A trip to Massachusetts confirmed the impressions the Minneapolis school board had about superintendent candidate Sergio Paez, both pro and con, according to a report released Friday.

“Overall, we fulfilled the mission of confirming the facts,” said Josh Reimnitz, one of two board members who visited Paez’s former school district in Holyoke, Mass.

Reimnitz said the board has enough information now to make a decision on Paez’s future on Tuesday.

Paez was praised for programs and focus on students in Holyoke, but struggled to navigate the city’s politics, according to the Minneapolis school board’s site visit report.

In a written report, Reimnitz and board member Tracine Asberry said that Paez was able to change the “educational climate” in Holyoke, but struggles with managing political aspects of the job.

“[Paez] can be focused on an idea or initiative and struggle with the politics that surround such decisions,” the board members said.

The report was released late Friday afternoon during a board retreat in Chaska. Board members did not discuss Paez’s future or their search process, but decided to make the superintendent search the first topic on Tuesday’s meeting. The retreat is expected to resume Saturday.

Paez addressed the report’s findings Friday by e-mail, taking issue with the criticism of his ability to manage the politics of school leadership. “The only comments I have about politics is that I purposely try to stay away from institutional practices, more commonly known as politics,” he wrote. “That was interpreted as lack of political work. … As a leader, I have to challenge the status quo; and part of that is to challenge political structures.”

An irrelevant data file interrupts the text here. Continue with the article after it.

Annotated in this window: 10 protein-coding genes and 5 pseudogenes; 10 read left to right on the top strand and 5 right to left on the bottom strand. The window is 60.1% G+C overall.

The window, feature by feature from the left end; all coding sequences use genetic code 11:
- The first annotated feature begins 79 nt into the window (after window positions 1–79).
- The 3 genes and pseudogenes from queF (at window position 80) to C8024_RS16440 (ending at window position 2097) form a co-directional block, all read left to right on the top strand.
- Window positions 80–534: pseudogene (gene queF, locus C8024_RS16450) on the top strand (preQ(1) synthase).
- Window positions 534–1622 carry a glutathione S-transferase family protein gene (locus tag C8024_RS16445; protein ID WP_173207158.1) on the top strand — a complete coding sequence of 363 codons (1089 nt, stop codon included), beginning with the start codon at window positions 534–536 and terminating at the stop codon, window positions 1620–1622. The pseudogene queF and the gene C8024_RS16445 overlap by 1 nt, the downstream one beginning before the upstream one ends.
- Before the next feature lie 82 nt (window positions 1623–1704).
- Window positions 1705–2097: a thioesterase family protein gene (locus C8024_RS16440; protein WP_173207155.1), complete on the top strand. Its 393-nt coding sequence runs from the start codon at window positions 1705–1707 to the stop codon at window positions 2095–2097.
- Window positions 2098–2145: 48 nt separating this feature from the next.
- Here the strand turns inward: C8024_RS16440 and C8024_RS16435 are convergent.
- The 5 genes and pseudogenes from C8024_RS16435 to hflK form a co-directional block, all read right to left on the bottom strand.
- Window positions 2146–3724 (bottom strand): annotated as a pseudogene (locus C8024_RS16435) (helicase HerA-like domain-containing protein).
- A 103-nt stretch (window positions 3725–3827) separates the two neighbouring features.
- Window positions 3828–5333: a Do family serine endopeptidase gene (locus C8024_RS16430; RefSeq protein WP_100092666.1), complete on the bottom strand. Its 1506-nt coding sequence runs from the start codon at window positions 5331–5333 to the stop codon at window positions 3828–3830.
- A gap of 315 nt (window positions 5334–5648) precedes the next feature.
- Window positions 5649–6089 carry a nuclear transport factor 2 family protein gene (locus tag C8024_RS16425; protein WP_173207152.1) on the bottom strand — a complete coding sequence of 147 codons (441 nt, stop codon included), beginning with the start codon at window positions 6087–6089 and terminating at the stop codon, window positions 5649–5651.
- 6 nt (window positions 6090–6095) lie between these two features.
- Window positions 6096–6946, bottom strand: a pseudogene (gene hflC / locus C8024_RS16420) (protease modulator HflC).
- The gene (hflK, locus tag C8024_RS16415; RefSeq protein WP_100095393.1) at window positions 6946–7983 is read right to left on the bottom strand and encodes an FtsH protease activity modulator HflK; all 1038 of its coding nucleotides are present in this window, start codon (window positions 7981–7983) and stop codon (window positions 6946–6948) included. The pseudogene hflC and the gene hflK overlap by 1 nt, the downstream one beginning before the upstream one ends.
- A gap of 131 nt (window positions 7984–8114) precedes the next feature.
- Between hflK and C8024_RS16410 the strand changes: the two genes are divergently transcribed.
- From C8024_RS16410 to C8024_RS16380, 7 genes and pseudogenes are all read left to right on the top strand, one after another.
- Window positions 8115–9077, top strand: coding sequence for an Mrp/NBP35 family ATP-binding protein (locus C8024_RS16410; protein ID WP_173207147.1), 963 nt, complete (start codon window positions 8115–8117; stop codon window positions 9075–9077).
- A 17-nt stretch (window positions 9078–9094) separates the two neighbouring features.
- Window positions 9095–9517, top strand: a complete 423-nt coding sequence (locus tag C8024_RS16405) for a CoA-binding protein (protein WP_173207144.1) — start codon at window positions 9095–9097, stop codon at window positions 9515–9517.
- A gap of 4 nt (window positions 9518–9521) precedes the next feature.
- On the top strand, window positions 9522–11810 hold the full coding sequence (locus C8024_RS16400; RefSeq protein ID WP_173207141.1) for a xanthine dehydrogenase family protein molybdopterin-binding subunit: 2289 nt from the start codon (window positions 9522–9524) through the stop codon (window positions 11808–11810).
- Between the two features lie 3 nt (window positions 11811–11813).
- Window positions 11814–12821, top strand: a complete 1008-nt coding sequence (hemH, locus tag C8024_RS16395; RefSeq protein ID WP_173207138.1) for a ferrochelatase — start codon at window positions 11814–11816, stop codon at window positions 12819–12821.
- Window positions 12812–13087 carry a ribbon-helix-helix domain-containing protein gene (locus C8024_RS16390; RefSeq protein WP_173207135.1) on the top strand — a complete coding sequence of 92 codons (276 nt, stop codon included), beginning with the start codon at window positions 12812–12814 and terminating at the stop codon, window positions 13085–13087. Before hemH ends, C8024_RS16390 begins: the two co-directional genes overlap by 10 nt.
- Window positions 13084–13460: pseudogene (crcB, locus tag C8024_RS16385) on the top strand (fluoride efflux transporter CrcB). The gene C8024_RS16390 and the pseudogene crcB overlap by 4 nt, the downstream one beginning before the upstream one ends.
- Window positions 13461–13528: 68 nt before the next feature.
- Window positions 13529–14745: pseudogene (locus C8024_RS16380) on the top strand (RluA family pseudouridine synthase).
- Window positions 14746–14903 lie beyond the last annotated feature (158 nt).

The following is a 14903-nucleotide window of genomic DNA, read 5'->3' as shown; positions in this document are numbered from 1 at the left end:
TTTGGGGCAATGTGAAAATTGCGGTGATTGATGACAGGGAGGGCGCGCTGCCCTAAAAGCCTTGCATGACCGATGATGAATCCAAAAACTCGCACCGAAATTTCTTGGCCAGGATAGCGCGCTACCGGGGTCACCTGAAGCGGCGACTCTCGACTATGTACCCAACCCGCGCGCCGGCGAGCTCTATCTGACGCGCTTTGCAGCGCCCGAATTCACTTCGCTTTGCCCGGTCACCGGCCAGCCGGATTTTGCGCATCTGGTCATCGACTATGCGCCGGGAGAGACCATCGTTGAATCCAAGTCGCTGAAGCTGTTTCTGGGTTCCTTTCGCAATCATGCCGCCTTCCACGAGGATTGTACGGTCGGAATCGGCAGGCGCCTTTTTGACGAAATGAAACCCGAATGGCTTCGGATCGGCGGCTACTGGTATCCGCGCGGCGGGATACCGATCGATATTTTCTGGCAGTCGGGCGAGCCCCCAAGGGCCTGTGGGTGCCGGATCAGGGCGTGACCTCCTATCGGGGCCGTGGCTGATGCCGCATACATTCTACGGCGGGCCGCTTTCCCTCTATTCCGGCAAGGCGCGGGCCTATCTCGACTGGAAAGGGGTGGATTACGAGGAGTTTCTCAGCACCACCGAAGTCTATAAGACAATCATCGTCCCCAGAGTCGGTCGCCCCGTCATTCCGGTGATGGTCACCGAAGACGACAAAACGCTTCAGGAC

The board members visited Holyoke on Dec. 18 after Paez was selected to lead the district. Their visit occurred amid allegations that staff at the Peck School there abused special education students. The board voted to suspend contract negotiations with Paez until after the visit.

In their report, the two board members said they were not able to obtain “confirming or disproving information about [Paez’s] involvement and actions.” They said they met with 12 people in Holyoke and spoke to another person by phone after returning to ­Minneapolis.

Asberry and Reimnitz said people in Holyoke praised Paez’s initiatives, including early literacy programs and improving graduation rates.

Asberry and Reiminitz also remained concerned that Holyoke was much smaller than Minneapolis, which has 35,000 students. Holyoke has about 5,000 students.

“It may take a different style of leadership to move initiatives forward,” they wrote.

Two Holyoke board members also said Paez gathers input but “did not take that into account when making decisions,” according to the report.

The report comes after Paez spent three days in Minneapolis this week working to win over community members.

In his e-mail, Paez pointed out that he had experience at Worcester, Mass., a larger district. “If the visit was done in Worcester [25,000 students] the argument of size would be less relevant,” he said.

“In regard to the Peck investigation, the board has received many relevant documents that demonstrate that there is not direct connection to wrongdoing or any improper action by me,” he continued. “With that being said, the students in that program needed much more support and we were aggressively working on providing the best services available.”